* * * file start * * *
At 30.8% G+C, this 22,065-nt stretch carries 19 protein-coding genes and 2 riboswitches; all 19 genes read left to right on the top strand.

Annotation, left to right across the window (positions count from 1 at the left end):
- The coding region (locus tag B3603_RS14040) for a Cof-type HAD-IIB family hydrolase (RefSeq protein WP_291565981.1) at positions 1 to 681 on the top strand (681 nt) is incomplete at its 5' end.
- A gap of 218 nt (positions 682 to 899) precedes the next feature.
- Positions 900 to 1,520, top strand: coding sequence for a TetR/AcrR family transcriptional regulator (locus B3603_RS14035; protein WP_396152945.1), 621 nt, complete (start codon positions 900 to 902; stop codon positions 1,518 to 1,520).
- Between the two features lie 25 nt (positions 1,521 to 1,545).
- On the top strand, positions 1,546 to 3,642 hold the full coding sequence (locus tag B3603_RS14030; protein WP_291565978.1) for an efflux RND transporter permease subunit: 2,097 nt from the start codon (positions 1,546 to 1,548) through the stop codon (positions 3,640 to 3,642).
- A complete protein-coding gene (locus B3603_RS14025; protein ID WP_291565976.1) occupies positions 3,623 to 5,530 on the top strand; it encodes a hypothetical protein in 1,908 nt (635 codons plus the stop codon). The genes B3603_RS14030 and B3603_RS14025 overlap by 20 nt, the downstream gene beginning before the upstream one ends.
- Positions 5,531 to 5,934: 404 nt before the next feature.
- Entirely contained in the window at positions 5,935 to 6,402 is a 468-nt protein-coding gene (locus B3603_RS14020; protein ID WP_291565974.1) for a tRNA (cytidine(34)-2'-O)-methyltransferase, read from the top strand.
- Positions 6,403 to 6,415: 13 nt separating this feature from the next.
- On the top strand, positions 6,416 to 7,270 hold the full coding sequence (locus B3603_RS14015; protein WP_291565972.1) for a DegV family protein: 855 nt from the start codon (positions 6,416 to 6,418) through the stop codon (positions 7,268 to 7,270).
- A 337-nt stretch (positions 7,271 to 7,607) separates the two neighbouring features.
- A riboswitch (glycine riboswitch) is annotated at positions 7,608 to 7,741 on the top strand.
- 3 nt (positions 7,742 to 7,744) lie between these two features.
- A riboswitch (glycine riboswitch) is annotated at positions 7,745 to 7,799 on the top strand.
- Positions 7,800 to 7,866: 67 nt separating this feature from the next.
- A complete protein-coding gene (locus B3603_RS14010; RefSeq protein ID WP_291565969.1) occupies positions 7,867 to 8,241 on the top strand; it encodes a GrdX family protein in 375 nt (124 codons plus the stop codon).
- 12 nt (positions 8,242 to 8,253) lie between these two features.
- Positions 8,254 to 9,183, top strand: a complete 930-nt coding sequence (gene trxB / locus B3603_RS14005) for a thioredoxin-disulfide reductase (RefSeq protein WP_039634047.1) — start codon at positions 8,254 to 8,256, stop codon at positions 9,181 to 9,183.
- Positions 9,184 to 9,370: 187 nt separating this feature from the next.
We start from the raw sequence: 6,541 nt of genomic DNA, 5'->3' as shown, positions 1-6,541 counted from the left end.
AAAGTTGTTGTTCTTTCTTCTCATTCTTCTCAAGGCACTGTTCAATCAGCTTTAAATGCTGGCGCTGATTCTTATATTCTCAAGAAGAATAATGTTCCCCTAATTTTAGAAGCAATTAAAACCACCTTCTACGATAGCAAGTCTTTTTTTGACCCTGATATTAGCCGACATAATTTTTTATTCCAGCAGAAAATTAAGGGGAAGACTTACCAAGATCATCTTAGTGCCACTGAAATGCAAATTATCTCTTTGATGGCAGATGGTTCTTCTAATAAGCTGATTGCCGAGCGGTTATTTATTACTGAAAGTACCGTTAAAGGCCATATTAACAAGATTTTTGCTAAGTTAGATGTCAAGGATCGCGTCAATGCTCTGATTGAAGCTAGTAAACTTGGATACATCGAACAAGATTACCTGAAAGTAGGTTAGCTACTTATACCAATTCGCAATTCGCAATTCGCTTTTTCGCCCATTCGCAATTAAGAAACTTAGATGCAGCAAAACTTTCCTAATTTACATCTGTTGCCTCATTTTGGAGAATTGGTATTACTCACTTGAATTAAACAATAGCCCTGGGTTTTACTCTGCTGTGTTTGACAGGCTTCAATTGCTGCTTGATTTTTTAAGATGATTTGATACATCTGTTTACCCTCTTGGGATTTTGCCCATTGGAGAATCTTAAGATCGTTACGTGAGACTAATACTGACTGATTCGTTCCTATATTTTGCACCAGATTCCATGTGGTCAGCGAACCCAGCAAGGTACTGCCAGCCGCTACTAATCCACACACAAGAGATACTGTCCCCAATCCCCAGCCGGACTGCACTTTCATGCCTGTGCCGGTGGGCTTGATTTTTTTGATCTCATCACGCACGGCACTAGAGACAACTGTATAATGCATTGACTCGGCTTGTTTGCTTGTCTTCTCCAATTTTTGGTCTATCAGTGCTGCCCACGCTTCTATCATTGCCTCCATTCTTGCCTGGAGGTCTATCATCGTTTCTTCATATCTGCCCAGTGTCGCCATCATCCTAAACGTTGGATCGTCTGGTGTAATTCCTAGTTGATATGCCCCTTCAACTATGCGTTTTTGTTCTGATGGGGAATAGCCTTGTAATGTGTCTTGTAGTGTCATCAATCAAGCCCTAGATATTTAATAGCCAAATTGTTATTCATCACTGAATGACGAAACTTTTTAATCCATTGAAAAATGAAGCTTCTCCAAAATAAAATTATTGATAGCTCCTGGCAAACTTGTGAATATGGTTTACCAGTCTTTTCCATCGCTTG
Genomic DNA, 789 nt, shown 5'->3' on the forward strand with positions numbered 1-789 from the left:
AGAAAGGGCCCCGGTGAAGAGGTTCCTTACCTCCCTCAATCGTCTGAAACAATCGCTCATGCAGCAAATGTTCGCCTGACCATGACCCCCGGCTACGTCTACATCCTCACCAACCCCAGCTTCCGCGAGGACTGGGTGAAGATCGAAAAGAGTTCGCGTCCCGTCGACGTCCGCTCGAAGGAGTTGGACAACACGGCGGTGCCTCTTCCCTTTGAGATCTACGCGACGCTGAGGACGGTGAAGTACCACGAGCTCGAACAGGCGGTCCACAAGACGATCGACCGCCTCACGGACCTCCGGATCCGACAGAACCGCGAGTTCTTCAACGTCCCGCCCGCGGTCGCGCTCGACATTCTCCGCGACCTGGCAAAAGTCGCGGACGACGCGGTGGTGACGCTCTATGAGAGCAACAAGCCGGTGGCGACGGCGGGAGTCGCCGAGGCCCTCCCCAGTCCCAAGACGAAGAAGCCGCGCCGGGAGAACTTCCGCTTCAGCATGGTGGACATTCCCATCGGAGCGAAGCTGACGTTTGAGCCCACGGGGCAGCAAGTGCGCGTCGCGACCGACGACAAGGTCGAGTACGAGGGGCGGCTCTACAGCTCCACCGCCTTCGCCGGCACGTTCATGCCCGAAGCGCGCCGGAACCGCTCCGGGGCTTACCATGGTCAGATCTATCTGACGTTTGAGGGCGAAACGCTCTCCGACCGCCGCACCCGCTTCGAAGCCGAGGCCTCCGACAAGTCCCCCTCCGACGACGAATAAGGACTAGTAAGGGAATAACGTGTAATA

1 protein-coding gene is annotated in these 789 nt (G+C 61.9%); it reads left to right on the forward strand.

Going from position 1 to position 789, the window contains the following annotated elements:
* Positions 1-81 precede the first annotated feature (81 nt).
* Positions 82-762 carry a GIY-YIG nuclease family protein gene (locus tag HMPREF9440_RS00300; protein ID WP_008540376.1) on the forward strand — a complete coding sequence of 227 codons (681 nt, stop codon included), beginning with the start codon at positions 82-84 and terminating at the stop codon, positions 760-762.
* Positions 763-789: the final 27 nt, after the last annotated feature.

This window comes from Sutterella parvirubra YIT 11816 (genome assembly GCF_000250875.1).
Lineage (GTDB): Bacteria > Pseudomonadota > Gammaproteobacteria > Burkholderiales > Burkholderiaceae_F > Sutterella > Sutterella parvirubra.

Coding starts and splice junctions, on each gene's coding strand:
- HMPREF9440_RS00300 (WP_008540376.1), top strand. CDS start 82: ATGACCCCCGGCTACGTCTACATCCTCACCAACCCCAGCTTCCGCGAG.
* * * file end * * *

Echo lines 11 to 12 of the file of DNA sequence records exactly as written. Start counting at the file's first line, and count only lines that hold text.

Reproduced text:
- Positions 6,403 to 6,415: 13 nt separating this feature from the next.
- On the top strand, positions 6,416 to 7,270 hold the full coding sequence (locus B3603_RS14015; protein WP_291565972.1) for a DegV family protein: 855 nt from the start codon (positions 6,416 to 6,418) through the stop codon (positions 7,268 to 7,270).